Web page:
"...until Wahhabi missionaries paid by Saudi "religious charities" began showing up in the 1990s, opening Salafist madrassas and mosques. Shortly thereafter, Moslem converts began kinds of attacks never seen before in the region..."

This journalist is surely one of a kind. He has spent decades in Afghanistan, writing and monitoring events happening there. He's survived at least half a dozen assassination attempts, yet can still find people he can truly trust among their native peoples. To do the sort of dangerous work he does requires a certain kind of person, courageous, strong willed, extremely fit physically, shrewd, cunning and wise, a lot like the native Afghans. I have so many pages bookmarked and alas, ( if I were only independently wealthy, I would own it) it's a library book due today!

The stories he shares have made lasting impressions upon me: the Hazara, (Shia muslim) women in a refugee camp slaughtered two weeks after he visited them who begged him for help escaping the Taleban, the nursing woman shot dead along a rural road by heroin addicted Taleban orphan boys, an American soldier shot dead because of his disrespectful behavior toward Afghanistan.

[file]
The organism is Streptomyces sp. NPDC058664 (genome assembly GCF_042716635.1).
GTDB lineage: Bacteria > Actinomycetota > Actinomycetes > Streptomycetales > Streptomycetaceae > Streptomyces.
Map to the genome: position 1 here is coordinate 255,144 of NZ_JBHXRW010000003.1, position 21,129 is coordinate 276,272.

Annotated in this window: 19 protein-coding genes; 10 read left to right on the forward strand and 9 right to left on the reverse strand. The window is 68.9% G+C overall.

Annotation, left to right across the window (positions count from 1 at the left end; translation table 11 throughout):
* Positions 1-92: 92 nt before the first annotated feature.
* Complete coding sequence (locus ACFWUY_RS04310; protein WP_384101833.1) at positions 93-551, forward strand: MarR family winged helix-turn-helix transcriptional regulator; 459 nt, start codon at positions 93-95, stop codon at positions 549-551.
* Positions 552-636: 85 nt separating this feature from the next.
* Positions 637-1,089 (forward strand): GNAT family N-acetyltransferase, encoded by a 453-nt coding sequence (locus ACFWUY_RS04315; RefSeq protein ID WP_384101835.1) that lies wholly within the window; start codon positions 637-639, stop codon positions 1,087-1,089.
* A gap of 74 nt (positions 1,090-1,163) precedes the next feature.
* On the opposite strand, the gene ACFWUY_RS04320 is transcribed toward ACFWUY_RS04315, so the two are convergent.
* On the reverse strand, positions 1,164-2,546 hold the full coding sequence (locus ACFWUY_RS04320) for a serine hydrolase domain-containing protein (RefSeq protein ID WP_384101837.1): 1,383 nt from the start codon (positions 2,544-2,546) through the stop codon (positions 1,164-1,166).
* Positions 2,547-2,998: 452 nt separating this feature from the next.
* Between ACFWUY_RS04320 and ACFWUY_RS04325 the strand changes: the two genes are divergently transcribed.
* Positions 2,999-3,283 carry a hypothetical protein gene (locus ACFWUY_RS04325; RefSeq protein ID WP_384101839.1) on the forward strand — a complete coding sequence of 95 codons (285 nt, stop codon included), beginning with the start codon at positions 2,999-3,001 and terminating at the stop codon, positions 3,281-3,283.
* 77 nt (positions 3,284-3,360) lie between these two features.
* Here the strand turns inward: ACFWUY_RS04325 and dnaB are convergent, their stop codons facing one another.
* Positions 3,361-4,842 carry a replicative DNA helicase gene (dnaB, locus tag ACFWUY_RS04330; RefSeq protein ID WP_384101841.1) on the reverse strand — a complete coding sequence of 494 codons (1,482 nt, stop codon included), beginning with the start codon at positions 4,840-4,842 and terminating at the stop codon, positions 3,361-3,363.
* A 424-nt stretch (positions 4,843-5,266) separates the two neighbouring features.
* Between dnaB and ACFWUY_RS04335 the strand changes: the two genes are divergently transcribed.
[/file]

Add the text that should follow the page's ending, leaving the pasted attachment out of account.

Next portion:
A plus reporting by Robert Schulteis, the book is choc full of information about Afghanistan. Good luck catching UBL, seems like someone in Pakistan's ISI is clueing him in on a few things....
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By Andrew R. Bagley on August 25, 2011
Format: Kindle Edition Verified Purchase
A typical chapter of this book goes as thus:

Let me tell you about this topic. I must mention this second topic first. Then I'll start my story about the 1st topic. The story I told was actually about the first time I had travelled to this place. Let me tell you about the second time I went to this place. Here is another random third topic I introduced with a one sentence introduction in the middle of the last paragraph. Oh by the way, you should read (buy) my friend's book about this fourth topic I just brought up. Let me conclude by covering the third topic again with points I already made. Thanks.

No but really, I am surprised this book has such good reviews. Not only am I constantly confused about the NUMEROUS tangents he goes on, I'm also wary of the validity when he tells his first hand accounts of incidents. When he was talking about Tora Bora he said it was the most lethal air strike barrage he has ever witnessed, then a paragraph later he said he was in Colorado during that time? What?

I also didn't get this book for some super cited account of Afghanistan like 'Ghost Wars: The Secret History of the CIA, Afghanistan, and Bin Laden, from the Soviet Invasion to September 10, 2001' but sometimes he uses his flexibility way too much. How can he really stereotype all Taliban as homosexual pedophiles? In another part, he quotes his friend's book for a few pages (Kindle Edition). Is this Rob Schultheis' book or his friends?

In the end its an enlightening read from someone who has been part of Afghanistan media relations for an exceptionally long time. I would really like to have dinner with this guy and pick his brain with all the experiences he has had.